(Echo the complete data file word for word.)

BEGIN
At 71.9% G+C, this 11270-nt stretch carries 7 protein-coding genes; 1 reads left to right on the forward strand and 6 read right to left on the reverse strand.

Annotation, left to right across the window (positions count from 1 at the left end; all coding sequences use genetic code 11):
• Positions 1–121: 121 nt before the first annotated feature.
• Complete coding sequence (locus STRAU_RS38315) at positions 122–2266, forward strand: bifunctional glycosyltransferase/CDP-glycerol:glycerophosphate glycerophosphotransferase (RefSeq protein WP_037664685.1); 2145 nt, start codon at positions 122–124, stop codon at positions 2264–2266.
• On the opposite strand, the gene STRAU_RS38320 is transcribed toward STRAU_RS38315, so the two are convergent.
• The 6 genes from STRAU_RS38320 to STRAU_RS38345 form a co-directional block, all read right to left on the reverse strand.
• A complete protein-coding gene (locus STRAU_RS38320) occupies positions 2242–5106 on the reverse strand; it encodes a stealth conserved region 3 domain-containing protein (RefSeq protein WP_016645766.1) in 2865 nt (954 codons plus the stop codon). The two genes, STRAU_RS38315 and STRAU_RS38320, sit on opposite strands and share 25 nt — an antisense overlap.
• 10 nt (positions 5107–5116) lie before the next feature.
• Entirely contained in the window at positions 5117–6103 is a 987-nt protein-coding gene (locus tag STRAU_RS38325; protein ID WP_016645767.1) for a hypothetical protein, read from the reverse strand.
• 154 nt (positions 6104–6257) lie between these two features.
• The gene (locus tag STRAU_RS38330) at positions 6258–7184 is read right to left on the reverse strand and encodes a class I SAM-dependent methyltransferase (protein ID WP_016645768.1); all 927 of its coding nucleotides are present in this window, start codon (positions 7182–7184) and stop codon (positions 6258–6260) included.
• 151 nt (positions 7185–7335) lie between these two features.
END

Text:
At 71.9% G+C, this 11270-nt stretch carries 7 protein-coding genes; 1 reads left to right on the forward strand and 6 read right to left on the reverse strand.

Annotation, left to right across the window (positions count from 1 at the left end; all coding sequences use genetic code 11):
• Positions 1–121: 121 nt before the first annotated feature.
• Complete coding sequence (locus STRAU_RS38315) at positions 122–2266, forward strand: bifunctional glycosyltransferase/CDP-glycerol:glycerophosphate glycerophosphotransferase (RefSeq protein WP_037664685.1); 2145 nt, start codon at positions 122–124, stop codon at positions 2264–2266.
• On the opposite strand, the gene STRAU_RS38320 is transcribed toward STRAU_RS38315, so the two are convergent.
• The 6 genes from STRAU_RS38320 to STRAU_RS38345 form a co-directional block, all read right to left on the reverse strand.
• A complete protein-coding gene (locus STRAU_RS38320) occupies positions 2242–5106 on the reverse strand; it encodes a stealth conserved region 3 domain-containing protein (RefSeq protein WP_016645766.1) in 2865 nt (954 codons plus the stop codon). The two genes, STRAU_RS38315 and STRAU_RS38320, sit on opposite strands and share 25 nt — an antisense overlap.
• 10 nt (positions 5107–5116) lie before the next feature.
• Entirely contained in the window at positions 5117–6103 is a 987-nt protein-coding gene (locus tag STRAU_RS38325; protein ID WP_016645767.1) for a hypothetical protein, read from the reverse strand.
• 154 nt (positions 6104–6257) lie between these two features.
• The gene (locus tag STRAU_RS38330) at positions 6258–7184 is read right to left on the reverse strand and encodes a class I SAM-dependent methyltransferase (protein ID WP_016645768.1); all 927 of its coding nucleotides are present in this window, start codon (positions 7182–7184) and stop codon (positions 6258–6260) included.
• 151 nt (positions 7185–7335) lie between these two features.